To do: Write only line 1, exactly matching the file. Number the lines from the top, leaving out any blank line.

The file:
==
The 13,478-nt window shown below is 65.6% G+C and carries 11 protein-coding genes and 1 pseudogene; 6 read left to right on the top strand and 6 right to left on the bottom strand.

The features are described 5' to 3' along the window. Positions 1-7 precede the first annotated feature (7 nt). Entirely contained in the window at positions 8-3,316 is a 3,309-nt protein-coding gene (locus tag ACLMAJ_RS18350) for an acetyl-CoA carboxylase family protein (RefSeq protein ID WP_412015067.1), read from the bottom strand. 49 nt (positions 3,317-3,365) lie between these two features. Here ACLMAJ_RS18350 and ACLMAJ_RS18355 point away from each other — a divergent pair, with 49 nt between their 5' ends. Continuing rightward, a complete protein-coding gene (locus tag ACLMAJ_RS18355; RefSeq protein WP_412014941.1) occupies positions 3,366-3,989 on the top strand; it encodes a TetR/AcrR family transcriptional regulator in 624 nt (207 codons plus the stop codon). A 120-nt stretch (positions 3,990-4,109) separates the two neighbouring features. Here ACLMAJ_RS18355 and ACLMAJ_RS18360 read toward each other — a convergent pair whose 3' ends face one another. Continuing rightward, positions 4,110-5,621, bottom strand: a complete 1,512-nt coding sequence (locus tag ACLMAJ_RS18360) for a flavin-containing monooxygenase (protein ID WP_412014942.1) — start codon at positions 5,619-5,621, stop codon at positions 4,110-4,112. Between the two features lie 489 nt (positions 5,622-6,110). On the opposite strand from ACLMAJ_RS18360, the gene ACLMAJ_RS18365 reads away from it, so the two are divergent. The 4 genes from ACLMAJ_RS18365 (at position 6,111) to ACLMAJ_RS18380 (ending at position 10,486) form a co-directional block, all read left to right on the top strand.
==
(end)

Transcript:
The 13,478-nt window shown below is 65.6% G+C and carries 11 protein-coding genes and 1 pseudogene; 6 read left to right on the top strand and 6 right to left on the bottom strand.